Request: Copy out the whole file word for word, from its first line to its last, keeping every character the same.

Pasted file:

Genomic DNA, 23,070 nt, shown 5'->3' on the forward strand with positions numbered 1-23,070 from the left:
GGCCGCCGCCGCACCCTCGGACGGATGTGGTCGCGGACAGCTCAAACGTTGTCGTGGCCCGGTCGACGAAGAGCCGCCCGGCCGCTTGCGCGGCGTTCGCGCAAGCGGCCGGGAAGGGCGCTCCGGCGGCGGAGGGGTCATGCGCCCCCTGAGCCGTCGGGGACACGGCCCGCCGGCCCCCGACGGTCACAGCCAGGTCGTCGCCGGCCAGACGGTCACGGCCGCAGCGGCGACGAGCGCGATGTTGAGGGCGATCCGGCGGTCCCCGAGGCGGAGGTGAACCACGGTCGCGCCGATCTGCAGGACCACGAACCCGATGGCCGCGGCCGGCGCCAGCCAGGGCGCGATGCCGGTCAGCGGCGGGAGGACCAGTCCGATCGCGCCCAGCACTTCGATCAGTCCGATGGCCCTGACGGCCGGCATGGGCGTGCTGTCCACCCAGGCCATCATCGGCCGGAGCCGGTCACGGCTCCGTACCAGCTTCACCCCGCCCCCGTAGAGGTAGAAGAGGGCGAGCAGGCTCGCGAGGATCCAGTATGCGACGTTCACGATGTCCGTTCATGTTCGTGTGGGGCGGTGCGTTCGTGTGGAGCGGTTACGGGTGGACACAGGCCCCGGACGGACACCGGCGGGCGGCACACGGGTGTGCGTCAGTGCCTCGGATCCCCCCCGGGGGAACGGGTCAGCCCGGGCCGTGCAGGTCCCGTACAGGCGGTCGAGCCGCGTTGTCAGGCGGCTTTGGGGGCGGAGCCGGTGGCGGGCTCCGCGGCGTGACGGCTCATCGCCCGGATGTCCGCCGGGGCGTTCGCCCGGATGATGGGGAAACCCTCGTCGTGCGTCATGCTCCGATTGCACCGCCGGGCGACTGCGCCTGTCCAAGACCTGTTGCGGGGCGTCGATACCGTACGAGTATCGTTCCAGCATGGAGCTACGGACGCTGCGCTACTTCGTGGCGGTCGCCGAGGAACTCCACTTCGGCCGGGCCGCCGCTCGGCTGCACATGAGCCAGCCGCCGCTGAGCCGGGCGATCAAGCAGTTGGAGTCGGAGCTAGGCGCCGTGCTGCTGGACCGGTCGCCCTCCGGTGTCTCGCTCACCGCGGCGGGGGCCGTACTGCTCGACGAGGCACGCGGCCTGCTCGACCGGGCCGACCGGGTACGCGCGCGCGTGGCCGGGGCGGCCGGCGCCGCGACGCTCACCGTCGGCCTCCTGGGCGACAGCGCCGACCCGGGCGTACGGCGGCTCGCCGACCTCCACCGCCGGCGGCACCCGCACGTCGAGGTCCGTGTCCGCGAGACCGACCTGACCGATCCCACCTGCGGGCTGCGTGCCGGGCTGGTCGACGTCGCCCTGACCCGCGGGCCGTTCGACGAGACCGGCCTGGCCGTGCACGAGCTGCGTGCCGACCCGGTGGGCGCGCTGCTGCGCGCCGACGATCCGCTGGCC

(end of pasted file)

Genomic DNA, 23,070 nt, shown 5'->3' on the forward strand with positions numbered 1-23,070 from the left:
GGCCGCCGCCGCACCCTCGGACGGATGTGGTCGCGGACAGCTCAAACGTTGTCGTGGCCCGGTCGACGAAGAGCCGCCCGGCCGCTTGCGCGGCGTTCGCGCAAGCGGCCGGGAAGGGCGCTCCGGCGGCGGAGGGGTCATGCGCCCCCTGAGCCGTCGGGGACACGGCCCGCCGGCCCCCGACGGTCACAGCCAGGTCGTCGCCGGCCAGACGGTCACGGCCGCAGCGGCGACGAGCGCGATGTTGAGGGCGATCCGGCGGTCCCCGAGGCGGAGGTGAACCACGGTCGCGCCGATCTGCAGGACCACGAACCCGATGGCCGCGGCCGGCGCCAGCCAGGGCGCGATGCCGGTCAGCGGCGGGAGGACCAGTCCGATCGCGCCCAGCACTTCGATCAGTCCGATGGCCCTGACGGCCGGCATGGGCGTGCTGTCCACCCAGGCCATCATCGGCCGGAGCCGGTCACGGCTCCGTACCAGCTTCACCCCGCCCCCGTAGAGGTAGAAGAGGGCGAGCAGGCTCGCGAGGATCCAGTATGCGACGTTCACGATGTCCGTTCATGTTCGTGTGGGGCGGTGCGTTCGTGTGGAGCGGTTACGGGTGGACACAGGCCCCGGACGGACACCGGCGGGCGGCACACGGGTGTGCGTCAGTGCCTCGGATCCCCCCCGGGGGAACGGGTCAGCCCGGGCCGTGCAGGTCCCGTACAGGCGGTCGAGCCGCGTTGTCAGGCGGCTTTGGGGGCGGAGCCGGTGGCGGGCTCCGCGGCGTGACGGCTCATCGCCCGGATGTCCGCCGGGGCGTTCGCCCGGATGATGGGGAAACCCTCGTCGTGCGTCATGCTCCGATTGCACCGCCGGGCGACTGCGCCTGTCCAAGACCTGTTGCGGGGCGTCGATACCGTACGAGTATCGTTCCAGCATGGAGCTACGGACGCTGCGCTACTTCGTGGCGGTCGCCGAGGAACTCCACTTCGGCCGGGCCGCCGCTCGGCTGCACATGAGCCAGCCGCCGCTGAGCCGGGCGATCAAGCAGTTGGAGTCGGAGCTAGGCGCCGTGCTGCTGGACCGGTCGCCCTCCGGTGTCTCGCTCACCGCGGCGGGGGCCGTACTGCTCGACGAGGCACGCGGCCTGCTCGACCGGGCCGACCGGGTACGCGCGCGCGTGGCCGGGGCGGCCGGCGCCGCGACGCTCACCGTCGGCCTCCTGGGCGACAGCGCCGACCCGGGCGTACGGCGGCTCGCCGACCTCCACCGCCGGCGGCACCCGCACGTCGAGGTCCGTGTCCGCGAGACCGACCTGACCGATCCCACCTGCGGGCTGCGTGCCGGGCTGGTCGACGTCGCCCTGACCCGCGGGCCGTTCGACGAGACCGGCCTGGCCGTGCACGAGCTGCGTGCCGACCCGGTGGGCGCGCTGCTGCGCGCCGACGATCCGCTGGCC